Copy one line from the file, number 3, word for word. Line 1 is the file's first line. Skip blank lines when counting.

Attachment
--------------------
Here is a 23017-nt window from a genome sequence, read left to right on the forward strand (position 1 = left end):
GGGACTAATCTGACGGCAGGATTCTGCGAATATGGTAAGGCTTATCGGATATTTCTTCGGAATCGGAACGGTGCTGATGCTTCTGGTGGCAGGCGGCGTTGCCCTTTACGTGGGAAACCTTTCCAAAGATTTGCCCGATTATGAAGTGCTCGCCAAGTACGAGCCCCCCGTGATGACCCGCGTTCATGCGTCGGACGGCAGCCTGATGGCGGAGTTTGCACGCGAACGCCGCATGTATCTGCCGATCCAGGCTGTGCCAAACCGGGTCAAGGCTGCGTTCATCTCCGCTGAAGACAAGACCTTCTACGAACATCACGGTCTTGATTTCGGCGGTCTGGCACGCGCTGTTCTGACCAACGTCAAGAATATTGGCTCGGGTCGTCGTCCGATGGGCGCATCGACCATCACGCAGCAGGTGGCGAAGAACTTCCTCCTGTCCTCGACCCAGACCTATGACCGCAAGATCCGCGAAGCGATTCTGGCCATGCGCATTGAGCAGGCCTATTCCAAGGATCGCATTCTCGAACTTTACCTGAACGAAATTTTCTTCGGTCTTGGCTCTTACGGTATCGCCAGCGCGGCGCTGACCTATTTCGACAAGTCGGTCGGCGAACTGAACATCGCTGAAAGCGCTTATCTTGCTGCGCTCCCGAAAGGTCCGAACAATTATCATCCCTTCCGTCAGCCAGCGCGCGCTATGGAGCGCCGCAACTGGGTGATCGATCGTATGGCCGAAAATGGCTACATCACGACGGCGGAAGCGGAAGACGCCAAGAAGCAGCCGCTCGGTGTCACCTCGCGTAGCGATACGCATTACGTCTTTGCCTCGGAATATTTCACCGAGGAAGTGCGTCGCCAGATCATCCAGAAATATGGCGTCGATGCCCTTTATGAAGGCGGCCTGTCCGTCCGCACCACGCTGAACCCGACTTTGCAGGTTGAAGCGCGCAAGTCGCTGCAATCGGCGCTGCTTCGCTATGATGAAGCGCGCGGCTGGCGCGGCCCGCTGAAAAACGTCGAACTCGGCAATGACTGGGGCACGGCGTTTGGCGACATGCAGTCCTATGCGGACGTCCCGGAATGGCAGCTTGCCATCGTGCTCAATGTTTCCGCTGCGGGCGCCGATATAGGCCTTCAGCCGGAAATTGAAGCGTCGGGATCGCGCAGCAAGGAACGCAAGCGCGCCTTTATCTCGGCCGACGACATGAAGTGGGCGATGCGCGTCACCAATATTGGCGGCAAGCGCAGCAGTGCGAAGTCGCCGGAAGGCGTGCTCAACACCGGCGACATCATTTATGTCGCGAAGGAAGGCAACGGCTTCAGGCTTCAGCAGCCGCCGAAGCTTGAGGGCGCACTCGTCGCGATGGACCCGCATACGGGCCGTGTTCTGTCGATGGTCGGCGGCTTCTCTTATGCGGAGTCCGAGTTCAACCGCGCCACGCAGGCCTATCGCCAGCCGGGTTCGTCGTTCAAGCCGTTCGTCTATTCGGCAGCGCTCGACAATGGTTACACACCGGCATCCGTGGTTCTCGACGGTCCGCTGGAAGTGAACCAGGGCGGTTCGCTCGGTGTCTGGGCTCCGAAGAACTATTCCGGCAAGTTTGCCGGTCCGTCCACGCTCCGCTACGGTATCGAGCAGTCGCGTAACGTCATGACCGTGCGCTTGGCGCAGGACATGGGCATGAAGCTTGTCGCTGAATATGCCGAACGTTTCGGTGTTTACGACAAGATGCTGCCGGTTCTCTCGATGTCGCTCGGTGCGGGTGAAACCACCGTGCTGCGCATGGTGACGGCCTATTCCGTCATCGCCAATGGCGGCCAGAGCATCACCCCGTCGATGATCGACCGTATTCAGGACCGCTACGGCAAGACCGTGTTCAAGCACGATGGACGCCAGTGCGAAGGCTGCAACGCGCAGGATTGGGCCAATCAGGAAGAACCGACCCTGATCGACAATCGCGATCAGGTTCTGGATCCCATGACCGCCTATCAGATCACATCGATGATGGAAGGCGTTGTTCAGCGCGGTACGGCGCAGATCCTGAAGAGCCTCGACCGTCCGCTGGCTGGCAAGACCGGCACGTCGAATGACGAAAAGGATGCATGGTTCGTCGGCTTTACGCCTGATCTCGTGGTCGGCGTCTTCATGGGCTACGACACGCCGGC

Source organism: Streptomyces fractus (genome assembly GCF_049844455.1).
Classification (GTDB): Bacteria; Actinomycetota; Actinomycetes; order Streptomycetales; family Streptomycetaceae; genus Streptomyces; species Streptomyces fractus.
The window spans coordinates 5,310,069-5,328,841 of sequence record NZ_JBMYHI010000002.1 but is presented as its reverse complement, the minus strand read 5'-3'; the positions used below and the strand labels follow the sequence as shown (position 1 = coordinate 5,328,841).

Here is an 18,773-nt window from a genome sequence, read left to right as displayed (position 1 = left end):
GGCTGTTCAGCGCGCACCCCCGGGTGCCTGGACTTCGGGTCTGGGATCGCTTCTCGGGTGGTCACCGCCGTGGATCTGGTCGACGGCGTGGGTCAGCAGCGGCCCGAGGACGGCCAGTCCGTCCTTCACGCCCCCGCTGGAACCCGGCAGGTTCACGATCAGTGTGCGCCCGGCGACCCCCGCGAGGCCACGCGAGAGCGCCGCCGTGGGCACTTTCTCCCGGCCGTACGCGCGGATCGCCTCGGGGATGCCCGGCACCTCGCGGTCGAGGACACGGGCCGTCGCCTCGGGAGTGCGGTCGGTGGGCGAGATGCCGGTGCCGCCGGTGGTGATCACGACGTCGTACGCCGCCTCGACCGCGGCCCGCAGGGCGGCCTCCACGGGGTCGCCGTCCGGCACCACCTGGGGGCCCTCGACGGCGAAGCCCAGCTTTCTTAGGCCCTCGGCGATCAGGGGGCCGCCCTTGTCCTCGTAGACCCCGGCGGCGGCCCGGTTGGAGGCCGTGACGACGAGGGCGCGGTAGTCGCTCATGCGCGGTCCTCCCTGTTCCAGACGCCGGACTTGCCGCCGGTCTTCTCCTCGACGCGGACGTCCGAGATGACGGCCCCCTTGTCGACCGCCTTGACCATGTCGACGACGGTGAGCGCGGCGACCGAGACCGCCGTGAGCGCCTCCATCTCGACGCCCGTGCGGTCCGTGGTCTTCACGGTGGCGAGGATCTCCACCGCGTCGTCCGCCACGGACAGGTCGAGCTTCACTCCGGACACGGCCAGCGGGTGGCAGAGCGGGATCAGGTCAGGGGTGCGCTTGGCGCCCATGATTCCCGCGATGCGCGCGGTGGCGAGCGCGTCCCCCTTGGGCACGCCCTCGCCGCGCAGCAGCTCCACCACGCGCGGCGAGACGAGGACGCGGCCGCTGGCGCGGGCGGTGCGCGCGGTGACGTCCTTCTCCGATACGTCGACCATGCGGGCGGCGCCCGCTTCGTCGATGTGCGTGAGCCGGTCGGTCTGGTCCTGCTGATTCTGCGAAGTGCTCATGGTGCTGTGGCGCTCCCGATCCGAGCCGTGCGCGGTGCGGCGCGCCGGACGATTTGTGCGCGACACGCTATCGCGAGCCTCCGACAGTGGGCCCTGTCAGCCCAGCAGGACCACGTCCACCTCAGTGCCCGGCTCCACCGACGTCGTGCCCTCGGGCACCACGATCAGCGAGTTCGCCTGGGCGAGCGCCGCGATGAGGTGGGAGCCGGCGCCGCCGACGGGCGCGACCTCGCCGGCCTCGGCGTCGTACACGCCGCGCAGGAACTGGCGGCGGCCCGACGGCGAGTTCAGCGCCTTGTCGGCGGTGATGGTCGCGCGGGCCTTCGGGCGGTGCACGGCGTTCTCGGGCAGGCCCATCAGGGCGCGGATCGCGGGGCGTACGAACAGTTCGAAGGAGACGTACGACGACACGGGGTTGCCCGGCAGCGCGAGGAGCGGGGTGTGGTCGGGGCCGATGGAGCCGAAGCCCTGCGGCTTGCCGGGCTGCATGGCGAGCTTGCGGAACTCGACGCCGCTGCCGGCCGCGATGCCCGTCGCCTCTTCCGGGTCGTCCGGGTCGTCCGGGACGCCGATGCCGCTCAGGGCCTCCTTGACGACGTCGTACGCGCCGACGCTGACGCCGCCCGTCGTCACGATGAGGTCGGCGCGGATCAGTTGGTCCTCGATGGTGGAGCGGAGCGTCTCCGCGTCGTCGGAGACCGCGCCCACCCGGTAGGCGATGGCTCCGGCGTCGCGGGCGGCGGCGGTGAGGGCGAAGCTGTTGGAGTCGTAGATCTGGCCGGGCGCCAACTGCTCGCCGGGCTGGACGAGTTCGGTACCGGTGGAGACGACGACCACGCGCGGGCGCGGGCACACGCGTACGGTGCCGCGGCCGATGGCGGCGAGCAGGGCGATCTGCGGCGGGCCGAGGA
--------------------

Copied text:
Source organism: Streptomyces fractus (genome assembly GCF_049844455.1).